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Making Waves: Implications of the irregular migration and refugee situation on Official Development Assistance spending and practices in Europe

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65 million people – a number equivalent to the population of France – are presently forcibly displaced worldwide, according to UNHCR. While the majority are refugees in the vicinity of the crises, in their own countries, or in neighboring countries, many have fled to Europe. Following such movements, the year 2015 became a particularly challenging year for European cooperation in the field of migration. At the end of that year the Swedish Migration Agency, Migrationsverket, could sum up the number of asylum seekers to more than 160,000 people, a figure twice the size of the previous year, and three times higher than in 2013.

As a consequence, in-donor refugee costs have increased dramatically in some European countries. This has lead to re-allocations in the national budget, including from the appropriation for development cooperation. In Sweden in-donor refugee costs reported as aid to the OECD/DAC exceeded 20 billion SEK in 2015 – which is more than four times the figure for a normal year such as 2013. Such reallocations may seem natural as development and migration are closely related issues. Nevertheless it implies substantial cuts in the resources for long-term development aid.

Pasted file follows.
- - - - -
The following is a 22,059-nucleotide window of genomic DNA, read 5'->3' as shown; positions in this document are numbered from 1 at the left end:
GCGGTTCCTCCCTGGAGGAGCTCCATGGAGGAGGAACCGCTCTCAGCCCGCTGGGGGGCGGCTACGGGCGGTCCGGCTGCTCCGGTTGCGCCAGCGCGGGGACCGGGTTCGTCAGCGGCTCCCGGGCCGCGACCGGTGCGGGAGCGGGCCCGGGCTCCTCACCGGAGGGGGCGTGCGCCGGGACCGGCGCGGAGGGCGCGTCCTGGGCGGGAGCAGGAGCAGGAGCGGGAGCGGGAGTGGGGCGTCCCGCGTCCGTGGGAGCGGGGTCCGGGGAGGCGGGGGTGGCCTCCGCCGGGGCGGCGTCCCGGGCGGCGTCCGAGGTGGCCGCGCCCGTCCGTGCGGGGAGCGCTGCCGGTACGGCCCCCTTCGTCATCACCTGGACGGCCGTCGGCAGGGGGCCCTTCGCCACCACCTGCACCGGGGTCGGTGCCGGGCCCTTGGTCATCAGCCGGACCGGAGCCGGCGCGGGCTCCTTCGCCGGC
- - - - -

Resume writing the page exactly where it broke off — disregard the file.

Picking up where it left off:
In this report, Anna Knoll and Andrew Sherriff focus on the consequences of irregular migration and refugee flows on the volume and orientation of Official Development Assistance, ODA. It is based on five case-studies, of which Sweden is one and the EU is another. The other three are Denmark, Germany and the Netherlands. Since the subject matter of their study has been in constant change, it has been imperative to set a cutoff date for when to stop collecting empirical data.
This date was set at July 2016. There is a lot to be said about development during the period studied.

The report clearly shows that the increased migration flows have impacted on the volume as well as on the orientation of aid, albeit not always in the ways one may have expected. For example, it is argued that even when excluding in-donor refugee costs ODA has actually increased in all the case studies from 2014 to 2015 (with the exception of Denmark).

Spotlight is put on a number of politically topical, and even pressing, issues. For example, how much of ODA can be re-allocated for in-donor refugee costs? What can actually be categorized as ODA? And what are the consequences for aid effectiveness when aid is used for migration purposes. Providing answers to questions such as these will be particularly important for future policy developments.